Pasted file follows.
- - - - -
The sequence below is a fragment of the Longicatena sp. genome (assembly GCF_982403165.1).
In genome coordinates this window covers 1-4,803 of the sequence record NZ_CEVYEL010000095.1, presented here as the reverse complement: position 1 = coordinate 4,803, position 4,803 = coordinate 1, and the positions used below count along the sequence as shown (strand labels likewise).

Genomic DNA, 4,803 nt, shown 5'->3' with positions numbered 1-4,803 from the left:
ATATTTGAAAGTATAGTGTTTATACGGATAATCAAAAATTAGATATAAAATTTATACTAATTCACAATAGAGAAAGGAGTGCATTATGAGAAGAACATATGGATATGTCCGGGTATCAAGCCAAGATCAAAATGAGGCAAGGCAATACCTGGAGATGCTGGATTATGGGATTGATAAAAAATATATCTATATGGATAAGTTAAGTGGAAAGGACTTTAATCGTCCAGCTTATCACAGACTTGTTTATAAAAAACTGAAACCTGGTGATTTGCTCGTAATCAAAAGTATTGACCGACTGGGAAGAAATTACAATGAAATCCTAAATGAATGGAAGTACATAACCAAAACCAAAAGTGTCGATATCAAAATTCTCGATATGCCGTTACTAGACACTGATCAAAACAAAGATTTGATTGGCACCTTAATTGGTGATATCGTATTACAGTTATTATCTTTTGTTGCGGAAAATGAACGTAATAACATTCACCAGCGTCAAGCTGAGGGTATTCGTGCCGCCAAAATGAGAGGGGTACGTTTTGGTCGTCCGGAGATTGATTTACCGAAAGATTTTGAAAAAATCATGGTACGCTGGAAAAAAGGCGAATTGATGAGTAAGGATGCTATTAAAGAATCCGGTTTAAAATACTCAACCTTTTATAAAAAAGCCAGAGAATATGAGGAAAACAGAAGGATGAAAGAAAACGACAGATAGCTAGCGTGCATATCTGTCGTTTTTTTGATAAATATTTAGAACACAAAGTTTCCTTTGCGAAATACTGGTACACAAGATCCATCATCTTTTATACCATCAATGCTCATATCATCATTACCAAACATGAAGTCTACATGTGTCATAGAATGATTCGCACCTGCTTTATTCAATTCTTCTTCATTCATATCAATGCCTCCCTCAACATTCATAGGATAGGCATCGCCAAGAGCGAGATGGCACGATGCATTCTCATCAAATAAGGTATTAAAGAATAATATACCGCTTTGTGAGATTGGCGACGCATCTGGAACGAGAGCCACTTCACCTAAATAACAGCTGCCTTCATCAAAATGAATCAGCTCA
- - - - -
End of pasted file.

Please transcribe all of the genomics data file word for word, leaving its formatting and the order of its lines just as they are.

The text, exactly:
The sequence below is a fragment of the Longicatena sp. genome (assembly GCF_982403165.1).
In genome coordinates this window covers 1-4,803 of the sequence record NZ_CEVYEL010000095.1, presented here as the reverse complement: position 1 = coordinate 4,803, position 4,803 = coordinate 1, and the positions used below count along the sequence as shown (strand labels likewise).

Genomic DNA, 4,803 nt, shown 5'->3' with positions numbered 1-4,803 from the left:
ATATTTGAAAGTATAGTGTTTATACGGATAATCAAAAATTAGATATAAAATTTATACTAATTCACAATAGAGAAAGGAGTGCATTATGAGAAGAACATATGGATATGTCCGGGTATCAAGCCAAGATCAAAATGAGGCAAGGCAATACCTGGAGATGCTGGATTATGGGATTGATAAAAAATATATCTATATGGATAAGTTAAGTGGAAAGGACTTTAATCGTCCAGCTTATCACAGACTTGTTTATAAAAAACTGAAACCTGGTGATTTGCTCGTAATCAAAAGTATTGACCGACTGGGAAGAAATTACAATGAAATCCTAAATGAATGGAAGTACATAACCAAAACCAAAAGTGTCGATATCAAAATTCTCGATATGCCGTTACTAGACACTGATCAAAACAAAGATTTGATTGGCACCTTAATTGGTGATATCGTATTACAGTTATTATCTTTTGTTGCGGAAAATGAACGTAATAACATTCACCAGCGTCAAGCTGAGGGTATTCGTGCCGCCAAAATGAGAGGGGTACGTTTTGGTCGTCCGGAGATTGATTTACCGAAAGATTTTGAAAAAATCATGGTACGCTGGAAAAAAGGCGAATTGATGAGTAAGGATGCTATTAAAGAATCCGGTTTAAAATACTCAACCTTTTATAAAAAAGCCAGAGAATATGAGGAAAACAGAAGGATGAAAGAAAACGACAGATAGCTAGCGTGCATATCTGTCGTTTTTTTGATAAATATTTAGAACACAAAGTTTCCTTTGCGAAATACTGGTACACAAGATCCATCATCTTTTATACCATCAATGCTCATATCATCATTACCAAACATGAAGTCTACATGTGTCATAGAATGATTCGCACCTGCTTTATTCAATTCTTCTTCATTCATATCAATGCCTCCCTCAACATTCATAGGATAGGCATCGCCAAGAGCGAGATGGCACGATGCATTCTCATCAAATAAGGTATTAAAGAATAATATACCGCTTTGTGAGATTGGCGACGCATCTGGAACGAGAGCCACTTCACCTAAATAACAGCTGCCTTCATCAAAATGAATCAGCTCA